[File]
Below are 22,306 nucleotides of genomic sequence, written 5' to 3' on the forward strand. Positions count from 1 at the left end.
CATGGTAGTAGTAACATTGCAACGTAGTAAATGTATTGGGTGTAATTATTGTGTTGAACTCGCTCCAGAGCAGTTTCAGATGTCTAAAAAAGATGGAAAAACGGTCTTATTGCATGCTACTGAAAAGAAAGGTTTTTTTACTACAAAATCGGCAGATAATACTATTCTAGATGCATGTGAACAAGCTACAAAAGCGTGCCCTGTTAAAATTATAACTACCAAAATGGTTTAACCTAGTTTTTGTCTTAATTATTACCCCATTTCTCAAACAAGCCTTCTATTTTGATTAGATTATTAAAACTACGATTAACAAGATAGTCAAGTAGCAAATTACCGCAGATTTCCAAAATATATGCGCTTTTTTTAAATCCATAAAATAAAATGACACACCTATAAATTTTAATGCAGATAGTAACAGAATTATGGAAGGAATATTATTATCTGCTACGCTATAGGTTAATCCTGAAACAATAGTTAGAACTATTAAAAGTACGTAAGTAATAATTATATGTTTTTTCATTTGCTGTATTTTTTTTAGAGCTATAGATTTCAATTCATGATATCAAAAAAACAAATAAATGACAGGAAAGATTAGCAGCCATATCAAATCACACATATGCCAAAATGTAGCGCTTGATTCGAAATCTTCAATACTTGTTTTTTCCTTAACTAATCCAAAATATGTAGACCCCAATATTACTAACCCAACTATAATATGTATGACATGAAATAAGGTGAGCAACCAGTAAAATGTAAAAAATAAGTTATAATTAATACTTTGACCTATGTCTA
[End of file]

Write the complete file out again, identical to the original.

Below are 22,306 nucleotides of genomic sequence, written 5' to 3' on the forward strand. Positions count from 1 at the left end.
CATGGTAGTAGTAACATTGCAACGTAGTAAATGTATTGGGTGTAATTATTGTGTTGAACTCGCTCCAGAGCAGTTTCAGATGTCTAAAAAAGATGGAAAAACGGTCTTATTGCATGCTACTGAAAAGAAAGGTTTTTTTACTACAAAATCGGCAGATAATACTATTCTAGATGCATGTGAACAAGCTACAAAAGCGTGCCCTGTTAAAATTATAACTACCAAAATGGTTTAACCTAGTTTTTGTCTTAATTATTACCCCATTTCTCAAACAAGCCTTCTATTTTGATTAGATTATTAAAACTACGATTAACAAGATAGTCAAGTAGCAAATTACCGCAGATTTCCAAAATATATGCGCTTTTTTTAAATCCATAAAATAAAATGACACACCTATAAATTTTAATGCAGATAGTAACAGAATTATGGAAGGAATATTATTATCTGCTACGCTATAGGTTAATCCTGAAACAATAGTTAGAACTATTAAAAGTACGTAAGTAATAATTATATGTTTTTTCATTTGCTGTATTTTTTTTAGAGCTATAGATTTCAATTCATGATATCAAAAAAACAAATAAATGACAGGAAAGATTAGCAGCCATATCAAATCACACATATGCCAAAATGTAGCGCTTGATTCGAAATCTTCAATACTTGTTTTTTCCTTAACTAATCCAAAATATGTAGACCCCAATATTACTAACCCAACTATAATATGTATGACATGAAATAAGGTGAGCAACCAGTAAAATGTAAAAAATAAGTTATAATTAATACTTTGACCTATGTCTA